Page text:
The working principle of electromagnetic flowmeter

The electromagnetic flowmeter uses the principle of Faraday's law of electromagnetic induction, that is, when a conductive object cuts a magnetic wire in a magnetic field, an induced electromotive force is generated in the conductor. Its induced electromotive force E is:
The flow rate Q is: Q=3600*V*S
Where: K-meter factor
B-magnetic induction (T)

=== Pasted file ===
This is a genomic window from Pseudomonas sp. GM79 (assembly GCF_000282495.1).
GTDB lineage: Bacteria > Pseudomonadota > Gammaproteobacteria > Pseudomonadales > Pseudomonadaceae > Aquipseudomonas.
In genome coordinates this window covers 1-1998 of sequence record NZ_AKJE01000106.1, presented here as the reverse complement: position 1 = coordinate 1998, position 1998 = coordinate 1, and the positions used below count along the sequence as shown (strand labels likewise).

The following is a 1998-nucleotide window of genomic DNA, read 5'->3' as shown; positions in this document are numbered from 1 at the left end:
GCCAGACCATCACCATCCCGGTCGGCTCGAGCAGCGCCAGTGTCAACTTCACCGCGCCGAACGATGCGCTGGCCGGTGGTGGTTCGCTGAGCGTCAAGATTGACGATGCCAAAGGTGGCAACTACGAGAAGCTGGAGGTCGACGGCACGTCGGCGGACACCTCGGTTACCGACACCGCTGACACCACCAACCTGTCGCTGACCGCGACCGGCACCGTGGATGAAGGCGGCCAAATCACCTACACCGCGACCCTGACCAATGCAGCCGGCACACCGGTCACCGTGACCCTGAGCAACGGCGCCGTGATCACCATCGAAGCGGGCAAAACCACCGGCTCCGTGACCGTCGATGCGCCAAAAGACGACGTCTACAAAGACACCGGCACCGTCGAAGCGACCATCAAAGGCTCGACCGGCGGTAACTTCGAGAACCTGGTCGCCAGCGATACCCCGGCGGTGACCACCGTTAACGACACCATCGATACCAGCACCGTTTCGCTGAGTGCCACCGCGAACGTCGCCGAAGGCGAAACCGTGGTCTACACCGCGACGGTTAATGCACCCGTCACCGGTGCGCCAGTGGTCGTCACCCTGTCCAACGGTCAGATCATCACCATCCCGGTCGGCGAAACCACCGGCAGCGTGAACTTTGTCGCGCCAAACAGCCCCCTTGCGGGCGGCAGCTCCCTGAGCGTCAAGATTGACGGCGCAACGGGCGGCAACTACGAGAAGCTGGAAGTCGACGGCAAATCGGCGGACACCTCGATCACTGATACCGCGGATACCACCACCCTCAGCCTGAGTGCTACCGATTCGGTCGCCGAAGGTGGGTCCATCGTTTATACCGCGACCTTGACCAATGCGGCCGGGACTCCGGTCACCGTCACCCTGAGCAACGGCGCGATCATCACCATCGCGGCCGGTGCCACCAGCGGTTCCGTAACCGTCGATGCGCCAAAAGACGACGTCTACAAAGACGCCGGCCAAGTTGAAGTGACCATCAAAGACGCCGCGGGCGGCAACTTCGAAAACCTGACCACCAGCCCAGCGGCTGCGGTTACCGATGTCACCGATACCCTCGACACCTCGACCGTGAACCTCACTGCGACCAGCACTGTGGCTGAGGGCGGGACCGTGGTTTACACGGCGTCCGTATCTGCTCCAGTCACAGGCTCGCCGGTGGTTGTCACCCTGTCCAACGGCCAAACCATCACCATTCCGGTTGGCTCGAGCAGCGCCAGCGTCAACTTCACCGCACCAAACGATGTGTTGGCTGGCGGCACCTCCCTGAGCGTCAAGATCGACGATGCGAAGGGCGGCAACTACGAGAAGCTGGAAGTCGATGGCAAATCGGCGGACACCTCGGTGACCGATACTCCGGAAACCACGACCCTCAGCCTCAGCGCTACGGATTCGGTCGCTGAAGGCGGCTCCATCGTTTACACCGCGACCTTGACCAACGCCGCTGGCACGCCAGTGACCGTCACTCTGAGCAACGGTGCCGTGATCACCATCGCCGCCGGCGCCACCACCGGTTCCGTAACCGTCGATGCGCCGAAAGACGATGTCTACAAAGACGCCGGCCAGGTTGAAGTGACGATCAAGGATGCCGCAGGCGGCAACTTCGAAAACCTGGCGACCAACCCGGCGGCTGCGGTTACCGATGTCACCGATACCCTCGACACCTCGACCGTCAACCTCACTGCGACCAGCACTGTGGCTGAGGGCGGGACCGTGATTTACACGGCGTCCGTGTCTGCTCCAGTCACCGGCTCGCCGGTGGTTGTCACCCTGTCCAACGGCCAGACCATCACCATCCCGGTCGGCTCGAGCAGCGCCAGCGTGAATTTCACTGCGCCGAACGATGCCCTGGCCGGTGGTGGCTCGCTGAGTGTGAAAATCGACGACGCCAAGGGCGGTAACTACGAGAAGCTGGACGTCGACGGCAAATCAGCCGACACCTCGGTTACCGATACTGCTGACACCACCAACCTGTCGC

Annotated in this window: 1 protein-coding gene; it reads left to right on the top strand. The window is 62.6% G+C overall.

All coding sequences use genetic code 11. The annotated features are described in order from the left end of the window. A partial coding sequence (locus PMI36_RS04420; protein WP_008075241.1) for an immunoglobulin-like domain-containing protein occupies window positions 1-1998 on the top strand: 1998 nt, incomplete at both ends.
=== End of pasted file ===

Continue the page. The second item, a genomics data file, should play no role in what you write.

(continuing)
D-electrode spacing (m)
V-fluid average flow rate (m/s)
S-catheter cross-sectional area m2
When the flow rate is measured, the conductive liquid flows at a flow velocity V through a magnetic field perpendicular to the flow direction, and the flow of the conductive liquid induces a voltage proportional to the average flow velocity, and the induced voltage signal is detected by the electrode in direct contact with the liquid. For the same flow meter S, B, and d are constant, so the flow rate is proportional to the magnitude of the induced electromotive force E (or flow velocity V).